I know it’s the middle of December and that means winter in much of the country. Nevertheless, the bass might not know that. They might be in their fall feeding patterns, especially where it stays relatively warm through the winter. And, if they are, one of the best ways to catch them is with a soft jerkbait.
Here’s how I modify and rig my soft jerkbaits in the fall for maximum effect…
It’s important to start with the right soft jerkbait. For me that is a Berkley Powerbait Jerk Shad. Size is simply a matter of matching the hatch. If it looks about right to you, it’ll look that way to the fish. After you pick the right size you’ll need to pick the right color. For me there are only two colors right now — white pearl and disco violet.
I use white pearl when it’s dark or when the water’s stained. It’s solid so it shows up real well under those conditions. I use disco violet when it’s bright and sunny or when the water is clear or just slightly stained. I do that because it has a translucent look to it. This is a little different from what’s said about color selection with other lures, but believe me when I say this is the way to pick soft jerkbait colors in the fall.
Now it’s time to modify them. I make a black back on them and I add a shad dot on both sides about an inch back from the nose. I use a Spike It Braided Line Marker to do that. It’s great when you want to blacken your braid but it’s also great when you want to modify plastics.
So, let’s put together our rig. When we’re done we’ll have a jerkbait that’s Texsposed with a stinger hook behind it on a short fluorocarbon leader with a big barrel swivel between our leader and our main line.
We’ll start with a standard Texas rig on the jerkbait but we’ll Texspose the hook just a little bit so we get a better hookset. I want a big, heavy duty EWG hook for this. The idea is to add weight so our bait goes deep. My choice is a VMC Ike Approved Heavy Duty Wide Gap Hook. One thing that’s really important is that you keep the body of the Jerk Shad perfectly straight on the hook. Make sure you do that. A kink or bend will hurt the number of bites you get. It looks unnatural.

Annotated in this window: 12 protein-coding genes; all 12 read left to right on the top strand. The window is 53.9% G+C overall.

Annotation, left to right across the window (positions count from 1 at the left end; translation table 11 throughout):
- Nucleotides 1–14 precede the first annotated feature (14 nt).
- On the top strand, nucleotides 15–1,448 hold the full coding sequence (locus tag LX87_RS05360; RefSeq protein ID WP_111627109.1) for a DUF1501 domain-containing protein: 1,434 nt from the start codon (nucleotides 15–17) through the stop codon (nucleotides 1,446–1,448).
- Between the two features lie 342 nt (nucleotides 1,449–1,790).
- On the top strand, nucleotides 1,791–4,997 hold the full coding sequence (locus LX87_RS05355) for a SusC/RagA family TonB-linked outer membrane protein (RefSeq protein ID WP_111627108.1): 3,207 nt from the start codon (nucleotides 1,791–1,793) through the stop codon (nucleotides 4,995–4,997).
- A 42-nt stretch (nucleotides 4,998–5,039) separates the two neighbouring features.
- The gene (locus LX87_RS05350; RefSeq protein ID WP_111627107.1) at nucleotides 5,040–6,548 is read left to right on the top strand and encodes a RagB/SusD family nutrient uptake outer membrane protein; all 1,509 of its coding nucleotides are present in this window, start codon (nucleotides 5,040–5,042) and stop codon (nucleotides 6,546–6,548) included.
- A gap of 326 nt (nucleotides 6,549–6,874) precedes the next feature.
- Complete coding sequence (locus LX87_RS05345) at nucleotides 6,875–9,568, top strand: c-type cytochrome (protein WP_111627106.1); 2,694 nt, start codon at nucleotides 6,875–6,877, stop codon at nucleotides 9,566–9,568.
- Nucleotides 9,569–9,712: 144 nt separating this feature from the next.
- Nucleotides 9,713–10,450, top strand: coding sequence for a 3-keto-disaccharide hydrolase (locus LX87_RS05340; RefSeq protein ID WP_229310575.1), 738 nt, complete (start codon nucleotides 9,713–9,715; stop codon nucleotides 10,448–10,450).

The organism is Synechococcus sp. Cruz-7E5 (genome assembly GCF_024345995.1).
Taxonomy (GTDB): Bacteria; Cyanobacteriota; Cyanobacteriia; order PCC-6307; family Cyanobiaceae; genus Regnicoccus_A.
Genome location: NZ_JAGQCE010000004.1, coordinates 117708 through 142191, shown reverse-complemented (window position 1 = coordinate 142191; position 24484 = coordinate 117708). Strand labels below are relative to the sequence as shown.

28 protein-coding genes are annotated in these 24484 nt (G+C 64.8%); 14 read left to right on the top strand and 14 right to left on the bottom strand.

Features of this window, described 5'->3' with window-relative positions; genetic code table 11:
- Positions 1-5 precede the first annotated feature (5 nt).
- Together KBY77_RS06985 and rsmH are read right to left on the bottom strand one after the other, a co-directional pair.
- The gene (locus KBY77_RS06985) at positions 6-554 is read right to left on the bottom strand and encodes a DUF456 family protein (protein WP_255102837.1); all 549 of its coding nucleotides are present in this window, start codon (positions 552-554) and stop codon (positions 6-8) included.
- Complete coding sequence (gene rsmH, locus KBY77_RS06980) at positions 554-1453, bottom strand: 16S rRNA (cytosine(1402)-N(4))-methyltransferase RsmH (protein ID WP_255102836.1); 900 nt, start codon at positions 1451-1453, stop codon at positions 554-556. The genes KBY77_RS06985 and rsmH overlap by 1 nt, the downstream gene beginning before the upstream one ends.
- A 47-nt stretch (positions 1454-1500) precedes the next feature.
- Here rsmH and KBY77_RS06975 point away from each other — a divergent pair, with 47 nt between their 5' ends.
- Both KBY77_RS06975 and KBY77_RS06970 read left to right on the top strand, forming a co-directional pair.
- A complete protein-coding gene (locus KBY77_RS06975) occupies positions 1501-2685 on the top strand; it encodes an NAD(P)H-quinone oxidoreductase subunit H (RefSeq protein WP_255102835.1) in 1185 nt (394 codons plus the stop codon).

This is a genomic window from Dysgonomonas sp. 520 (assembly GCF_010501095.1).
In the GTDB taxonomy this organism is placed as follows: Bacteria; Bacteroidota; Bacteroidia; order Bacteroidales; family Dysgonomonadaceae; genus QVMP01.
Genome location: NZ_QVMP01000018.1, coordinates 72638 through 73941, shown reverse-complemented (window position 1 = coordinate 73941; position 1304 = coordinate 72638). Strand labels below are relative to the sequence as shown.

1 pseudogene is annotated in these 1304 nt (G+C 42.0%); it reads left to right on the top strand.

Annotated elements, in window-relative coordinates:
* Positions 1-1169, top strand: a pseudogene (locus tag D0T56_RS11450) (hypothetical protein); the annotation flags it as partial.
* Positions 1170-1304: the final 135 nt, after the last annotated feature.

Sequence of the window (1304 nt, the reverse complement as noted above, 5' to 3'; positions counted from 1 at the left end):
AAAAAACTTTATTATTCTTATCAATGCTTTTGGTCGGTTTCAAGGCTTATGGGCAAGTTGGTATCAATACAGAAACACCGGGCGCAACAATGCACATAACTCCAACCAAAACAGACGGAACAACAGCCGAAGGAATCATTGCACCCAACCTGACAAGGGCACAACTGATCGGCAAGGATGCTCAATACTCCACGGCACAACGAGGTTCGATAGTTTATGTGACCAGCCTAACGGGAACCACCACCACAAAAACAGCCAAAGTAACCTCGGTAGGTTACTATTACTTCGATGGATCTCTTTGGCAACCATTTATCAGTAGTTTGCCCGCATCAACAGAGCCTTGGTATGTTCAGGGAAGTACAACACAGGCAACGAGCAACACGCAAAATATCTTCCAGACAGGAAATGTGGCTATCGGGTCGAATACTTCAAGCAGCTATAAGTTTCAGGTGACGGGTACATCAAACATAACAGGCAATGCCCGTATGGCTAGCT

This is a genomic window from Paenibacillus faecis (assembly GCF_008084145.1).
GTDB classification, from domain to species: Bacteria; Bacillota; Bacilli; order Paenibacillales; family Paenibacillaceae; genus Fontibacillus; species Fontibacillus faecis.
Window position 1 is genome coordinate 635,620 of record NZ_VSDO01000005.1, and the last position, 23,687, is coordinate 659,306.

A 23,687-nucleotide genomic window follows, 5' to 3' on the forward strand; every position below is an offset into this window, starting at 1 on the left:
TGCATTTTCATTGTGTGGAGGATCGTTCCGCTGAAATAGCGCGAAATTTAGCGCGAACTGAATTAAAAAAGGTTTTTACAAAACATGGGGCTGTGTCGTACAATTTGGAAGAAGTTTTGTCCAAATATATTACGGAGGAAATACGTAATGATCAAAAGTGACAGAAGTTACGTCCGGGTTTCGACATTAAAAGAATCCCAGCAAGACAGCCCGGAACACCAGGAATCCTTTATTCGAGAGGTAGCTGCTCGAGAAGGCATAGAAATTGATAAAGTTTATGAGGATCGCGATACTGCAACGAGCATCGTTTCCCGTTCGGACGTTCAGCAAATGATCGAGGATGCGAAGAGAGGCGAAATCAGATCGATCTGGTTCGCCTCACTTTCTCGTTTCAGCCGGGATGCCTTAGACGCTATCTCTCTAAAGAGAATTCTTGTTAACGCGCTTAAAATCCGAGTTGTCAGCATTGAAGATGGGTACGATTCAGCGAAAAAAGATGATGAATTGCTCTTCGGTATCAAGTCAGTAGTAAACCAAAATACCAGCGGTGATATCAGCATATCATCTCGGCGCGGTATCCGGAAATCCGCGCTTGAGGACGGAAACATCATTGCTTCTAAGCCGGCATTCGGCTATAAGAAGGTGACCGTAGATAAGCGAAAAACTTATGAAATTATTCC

The other thing about weight is that you need to use a big barrel swivel, maybe a Size 6. That helps with getting the bait down as well as with line twist. And, it’s important that it’s silver. The idea, besides the added weight and eliminating line twist, is that when everything is put together it makes a setup that looks like the jerkbait is chasing something smaller.
My leader is short, maybe 12 inches but never any longer than 14 inches. We want the bass to see the swivel and the jerkbait at the same time. I always use fluorocarbon line because it’s dense. That helps get and keep the jerkbait down.
Depending on the cover conditions I’m fishing and the size of the bass I expect to catch, I’ll use anything between 8 and 20-pound-test. My usual choice is between 10 and 15-pound-test. And, the only line I’ll use is Berkley Trilene 100% Fluorocarbon.
Short strikes can be a problem in the fall, especially when the water’s clear or when the fish are pressured so I usually add a stinger hook. I use a VMC 7547 Hybrid Treble Hook. A Size 6, 5 or 4 is usually about right.
All I do is back my Texsposed hook out of the plastic and add the treble to it with one of the points up and in line with the Texsposed hook when I reinsert it. Insert the bottom facing points into the body of the bait. You can keep the stinger hook in place with a simple keeper of some sort. This is exactly like adding a trailer hook to a spinnerbait, no difference. Again, make sure your bait is straight when you’re done.
Fish this rig just like you would fish a hard jerkbait. Twitch it faster when the water’s warmer and slower when the water’s colder. And, make sure to let the Jerk Shad fall whenever you can. It has a killer shimmy that’ll drive bass wild.
One last thing: I have a great video that explains all of this. You can link to it here. Watch it. You’ll be glad you did.
Subscribe to Mike’s YouTube channel, to ensure you see every adventure video. (Download the YouTube app on your phone and the videos will come to you automatically.)
Return to Mike Iaconelli’s website